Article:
I felt I may as well get this one out of the way as well, considering I would have talked about it sooner rather than later. Another Laswell album that influenced me far more than I felt it would when I first stumbled upon it post-Arcana. Last Exit was a predecessor of sorts to Arcana, in that the basic values remain the same. They both followed the jazz rock curve, though in a divisive variation; whilst Arcana was primarily a studio band, Last Exit’s magic was in was found in their live shows. Despite this, I have always been most fond of Iron Path, their single studio album. It is the atmosphere that becomes apparent when Laswell is given the opportunity to fiddle around with things that most attracts me, but the unrestrained ridiculousness of their live performances (Example here) is still replicated in a way.

Last Exit was a supergroup whichever way you look at it. The legendary Sonny Sharrock on lead guitar in his last group before his death in 94, Peter Brotzmann, the human machine gun on saxophone, Ronald Shannon Jackson on drums and of course, Laswell on bass. Despite being a studio album, Iron Path still bristles with energy, and is best appreciated loud. Detonator has become a stand out in this regards, raw and veracious, the plodding pace of the main groove overpowered by some truly sublime Brotzmann bursts and some maniacal Sharrock riffs. The sonic qualities of the studio are found in songs like Prayer and Fire Drum, which contain some ingenious dub/ambient moments. These are truly works of unison, which is sometimes befuddled in their live or harsher songs, as each individual is so unique and so good at what they do that aspects of their performances get lost.

A bit of information is required in regards to their live performances; the primary ones to look for being Koln and their self-titled. If you find yourself appreciating Iron Path, I really recommend finding these and at least giving them a listen. They are a lot harder to swallow than Iron Path is, but the reward justifies the experience. The live element adds another layer to the studio albums, which makes it easier to understand in the scheme of things.

Admittedly I have moved on from the overt LE adoration I used to have, but this album remains on top of most of the albums in my collection. It contains so many elements that I simply wasn’t able to find at the time period, whether it was the extreme free jazz mixed with punk-like aesthetics or an adoration of the complexities of the group combinations, I loved every bit of it.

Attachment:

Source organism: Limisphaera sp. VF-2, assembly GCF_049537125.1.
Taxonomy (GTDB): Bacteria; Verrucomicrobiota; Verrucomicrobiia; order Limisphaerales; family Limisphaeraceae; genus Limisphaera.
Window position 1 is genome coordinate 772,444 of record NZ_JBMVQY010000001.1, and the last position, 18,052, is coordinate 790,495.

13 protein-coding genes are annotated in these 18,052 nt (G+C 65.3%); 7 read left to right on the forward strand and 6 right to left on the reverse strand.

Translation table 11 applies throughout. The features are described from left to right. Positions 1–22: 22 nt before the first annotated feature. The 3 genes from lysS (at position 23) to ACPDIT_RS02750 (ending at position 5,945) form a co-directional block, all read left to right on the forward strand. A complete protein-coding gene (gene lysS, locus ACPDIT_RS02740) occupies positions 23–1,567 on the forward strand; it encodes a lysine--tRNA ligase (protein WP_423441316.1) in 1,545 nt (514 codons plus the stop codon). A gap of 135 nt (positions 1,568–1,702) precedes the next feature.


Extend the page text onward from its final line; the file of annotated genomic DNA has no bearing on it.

A tough mistress, but worth every cent – 8/10
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Old 04-13-2010, 08:16 AM   #6 (permalink)
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As it happens I've only just started to scratch the surface of jazz this last week or so. It's the archaic stuff and worlds away from this stuff (and, I'd imagine, what's to come), but it's something I'm more willing to investigate these days (in the sense that scrounging the web for free MP3s can be called an investigation).

Gotta say I was feeling the Arcana track a bit more, in particular that airy, psychedelic feel you were talking about. Sounds like a pretty intriguing album of contrasts, so I can officially consider that album on my to do list. I liked the Last Exit one too but, as I say, the lighter feel of the Arcana one appealed to me more over the rougher edges of the latter tune. I'll probably end up hunting the album down all the same, as I can see both of them being good company for a sober night in. At least that's what I got from both of them.

Good start to this thread anyway. Keep up the good work eh.
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Old 04-13-2010, 09:05 AM   #7 (permalink)
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Inamorata – Method of Defiance (2007)

Laswell’s role: Project leader, Producer, Bass

Don’t worry, I promise something new coming up in the next review. This is one album that, on reflection, I judged a little too harshly in my initial review. At that time I wasn’t the type to really dig many forms of electronic music, and that has most certainly changed over the last year or so. The songs are really all over the place when compared to their rather straight forward Drum and Bass foundation, but that increases the intrigue of the package over having individual songs. Quite the intense beat for a Laswell project, he still puts a trademark dub-bish touch to everything, and the result after a little more exploration into the genre is fantastic.

As mentioned in my initial review, there are a lot of major players here; Pharaoh Sanders, Buckethead, Bernie Worrell, Bynard Lancaster, Herbie Han****, John Zorn, the Masada String Trio and Nils Petter Molvaer, not to mention a few others. In my initial review though, I never really ‘grasped’ just how well Laswell makes things flow in the songs. Perhaps it was due to comparing it to the few seminal electronic albums that I had, where the sound was focussing on a sonic and soundscape level rather than a beats once, but I really underappreciated the beautiful contours Laswell explores here. I still dislike DnB in general, but I –find this oddly appealing on so many levels.